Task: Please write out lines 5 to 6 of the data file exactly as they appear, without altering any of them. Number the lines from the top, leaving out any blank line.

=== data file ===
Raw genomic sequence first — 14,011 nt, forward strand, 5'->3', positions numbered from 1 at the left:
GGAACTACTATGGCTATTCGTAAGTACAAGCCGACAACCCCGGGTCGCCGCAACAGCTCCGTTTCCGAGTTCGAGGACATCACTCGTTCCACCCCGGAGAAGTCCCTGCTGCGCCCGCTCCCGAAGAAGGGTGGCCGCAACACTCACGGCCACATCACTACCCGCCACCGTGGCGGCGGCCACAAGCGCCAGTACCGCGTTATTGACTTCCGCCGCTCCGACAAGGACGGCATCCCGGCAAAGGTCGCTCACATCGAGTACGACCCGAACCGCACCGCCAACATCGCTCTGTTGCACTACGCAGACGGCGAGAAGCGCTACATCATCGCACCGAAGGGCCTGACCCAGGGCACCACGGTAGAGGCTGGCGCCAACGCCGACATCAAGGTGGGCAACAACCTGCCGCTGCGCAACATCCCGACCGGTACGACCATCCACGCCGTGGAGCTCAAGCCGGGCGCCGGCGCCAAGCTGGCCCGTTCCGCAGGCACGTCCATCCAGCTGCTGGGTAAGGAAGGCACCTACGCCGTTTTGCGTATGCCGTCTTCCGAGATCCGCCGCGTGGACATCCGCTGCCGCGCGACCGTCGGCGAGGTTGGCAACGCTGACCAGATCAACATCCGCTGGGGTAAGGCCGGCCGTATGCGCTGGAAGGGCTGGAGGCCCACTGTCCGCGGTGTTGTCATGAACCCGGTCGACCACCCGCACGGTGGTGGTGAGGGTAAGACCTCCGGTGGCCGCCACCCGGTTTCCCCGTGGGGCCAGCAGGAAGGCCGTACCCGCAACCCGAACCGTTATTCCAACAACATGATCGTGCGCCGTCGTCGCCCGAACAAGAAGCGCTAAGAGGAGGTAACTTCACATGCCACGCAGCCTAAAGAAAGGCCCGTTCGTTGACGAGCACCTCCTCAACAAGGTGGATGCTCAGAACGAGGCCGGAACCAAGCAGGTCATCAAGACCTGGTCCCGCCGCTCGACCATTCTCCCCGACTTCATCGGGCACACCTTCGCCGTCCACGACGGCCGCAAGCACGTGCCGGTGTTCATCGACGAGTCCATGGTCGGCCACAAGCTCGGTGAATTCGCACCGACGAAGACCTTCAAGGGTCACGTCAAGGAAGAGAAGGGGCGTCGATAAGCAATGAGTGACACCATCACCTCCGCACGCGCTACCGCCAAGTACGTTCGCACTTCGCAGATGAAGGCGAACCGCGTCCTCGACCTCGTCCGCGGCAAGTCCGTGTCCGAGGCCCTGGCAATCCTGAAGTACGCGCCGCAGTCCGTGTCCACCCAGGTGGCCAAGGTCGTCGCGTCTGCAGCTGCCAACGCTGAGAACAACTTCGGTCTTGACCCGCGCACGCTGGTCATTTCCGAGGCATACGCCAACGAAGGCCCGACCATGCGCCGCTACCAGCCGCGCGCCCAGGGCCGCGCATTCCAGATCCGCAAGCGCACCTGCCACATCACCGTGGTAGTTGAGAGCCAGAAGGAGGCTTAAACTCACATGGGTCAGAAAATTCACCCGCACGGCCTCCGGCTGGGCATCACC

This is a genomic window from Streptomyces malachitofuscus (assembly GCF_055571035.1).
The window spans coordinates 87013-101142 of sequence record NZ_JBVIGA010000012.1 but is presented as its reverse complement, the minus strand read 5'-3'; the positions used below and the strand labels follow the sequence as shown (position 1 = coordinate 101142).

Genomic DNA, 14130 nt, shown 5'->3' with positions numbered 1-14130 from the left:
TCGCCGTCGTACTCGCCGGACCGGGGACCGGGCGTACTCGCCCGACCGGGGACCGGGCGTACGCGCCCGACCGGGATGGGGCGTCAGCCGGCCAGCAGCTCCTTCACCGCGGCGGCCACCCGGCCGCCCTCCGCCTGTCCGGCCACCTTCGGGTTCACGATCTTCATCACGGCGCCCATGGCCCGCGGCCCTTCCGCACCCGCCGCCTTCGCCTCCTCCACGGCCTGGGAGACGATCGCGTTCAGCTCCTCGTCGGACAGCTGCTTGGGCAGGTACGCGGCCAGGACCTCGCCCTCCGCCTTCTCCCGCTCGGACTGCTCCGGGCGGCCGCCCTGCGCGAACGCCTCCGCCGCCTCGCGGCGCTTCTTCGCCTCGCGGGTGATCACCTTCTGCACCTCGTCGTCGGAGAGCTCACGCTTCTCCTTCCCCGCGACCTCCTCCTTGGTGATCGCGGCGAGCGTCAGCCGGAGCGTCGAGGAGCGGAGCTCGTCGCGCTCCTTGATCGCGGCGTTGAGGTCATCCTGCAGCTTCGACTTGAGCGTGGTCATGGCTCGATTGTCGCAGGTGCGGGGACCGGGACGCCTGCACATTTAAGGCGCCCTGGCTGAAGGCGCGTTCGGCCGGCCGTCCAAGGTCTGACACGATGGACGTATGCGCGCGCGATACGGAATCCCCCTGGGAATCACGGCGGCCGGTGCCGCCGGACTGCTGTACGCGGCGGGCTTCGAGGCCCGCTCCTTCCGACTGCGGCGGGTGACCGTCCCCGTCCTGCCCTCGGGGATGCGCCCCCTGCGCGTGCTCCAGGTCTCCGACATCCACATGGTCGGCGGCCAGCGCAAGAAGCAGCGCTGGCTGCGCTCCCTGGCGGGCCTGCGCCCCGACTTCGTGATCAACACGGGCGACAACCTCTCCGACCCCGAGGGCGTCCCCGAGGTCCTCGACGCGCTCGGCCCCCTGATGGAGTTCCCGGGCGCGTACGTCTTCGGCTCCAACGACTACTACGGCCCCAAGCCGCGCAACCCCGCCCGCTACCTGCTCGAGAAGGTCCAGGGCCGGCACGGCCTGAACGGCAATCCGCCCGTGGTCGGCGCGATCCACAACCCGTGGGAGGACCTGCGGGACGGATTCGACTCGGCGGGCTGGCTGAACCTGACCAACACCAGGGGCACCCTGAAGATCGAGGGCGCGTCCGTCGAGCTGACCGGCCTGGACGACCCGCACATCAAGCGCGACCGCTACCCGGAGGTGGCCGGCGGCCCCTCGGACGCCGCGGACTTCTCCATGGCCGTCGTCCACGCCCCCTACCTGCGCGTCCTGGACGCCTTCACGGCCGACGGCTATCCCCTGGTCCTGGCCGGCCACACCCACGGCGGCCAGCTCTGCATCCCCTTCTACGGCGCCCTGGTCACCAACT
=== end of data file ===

Genomic DNA, 14130 nt, shown 5'->3' with positions numbered 1-14130 from the left:
TCGCCGTCGTACTCGCCGGACCGGGGACCGGGCGTACTCGCCCGACCGGGGACCGGGCGTACGCGCCCGACCGGGATGGGGCGTCAGCCGGCCAGCAGCTCCTTCACCGCGGCGGCCACCCGGCCGCCCTCCGCCTGTCCGGCCACCTTCGGGTTCACGATCTTCATCACGGCGCCCATGGCCCGCGGCCCTTCCGCACCCGCCGCCTTCGCCTCCTCCACGGCCTGGGAGACGATCGCGTTCAGCTCCTCGTCGGACAGCTGCTTGGGCAGGTACGCGGCCAGGACCTCGCCCTCCGCCTTCTCCCGCTCGGACTGCTCCGGGCGGCCGCCCTGCGCGAACGCCTCCGCCGCCTCGCGGCGCTTCTTCGCCTCGCGGGTGATCACCTTCTGCACCTCGTCGTCGGAGAGCTCACGCTTCTCCTTCCCCGCGACCTCCTCCTTGGTGATCGCGGCGAGCGTCAGCCGGAGCGTCGAGGAGCGGAGCTCGTCGCGCTCCTTGATCGCGGCGTTGAGGTCATCCTGCAGCTTCGACTTGAGCGTGGTCATGGCTCGATTGTCGCAGGTGCGGGGACCGGGACGCCTGCACATTTAAGGCGCCCTGGCTGAAGGCGCGTTCGGCCGGCCGTCCAAGGTCTGACACGATGGACGTATGCGCGCGCGATACGGAATCCCCCTGGGAATCACGGCGGCCGGTGCCGCCGGACTGCTGTACGCGGCGGGCTTCGAGGCCCGCTCCTTCCGACTGCGGCGGGTGACCGTCCCCGTCCTGCCCTCGGGGATGCGCCCCCTGCGCGTGCTCCAGGTCTCCGACATCCACATGGTCGGCGGCCAGCGCAAGAAGCAGCGCTGGCTGCGCTCCCTGGCGGGCCTGCGCCCCGACTTCGTGATCAACACGGGCGACAACCTCTCCGACCCCGAGGGCGTCCCCGAGGTCCTCGACGCGCTCGGCCCCCTGATGGAGTTCCCGGGCGCGTACGTCTTCGGCTCCAACGACTACTACGGCCCCAAGCCGCGCAACCCCGCCCGCTACCTGCTCGAGAAGGTCCAGGGCCGGCACGGCCTGAACGGCAATCCGCCCGTGGTCGGCGCGATCCACAACCCGTGGGAGGACCTGCGGGACGGATTCGACTCGGCGGGCTGGCTGAACCTGACCAACACCAGGGGCACCCTGAAGATCGAGGGCGCGTCCGTCGAGCTGACCGGCCTGGACGACCCGCACATCAAGCGCGACCGCTACCCGGAGGTGGCCGGCGGCCCCTCGGACGCCGCGGACTTCTCCATGGCCGTCGTCCACGCCCCCTACCTGCGCGTCCTGGACGCCTTCACGGCCGACGGCTATCCCCTGGTCCTGGCCGGCCACACCCACGGCGGCCAGCTCTGCATCCCCTTCTACGGCGCCCTGGTCACCAACT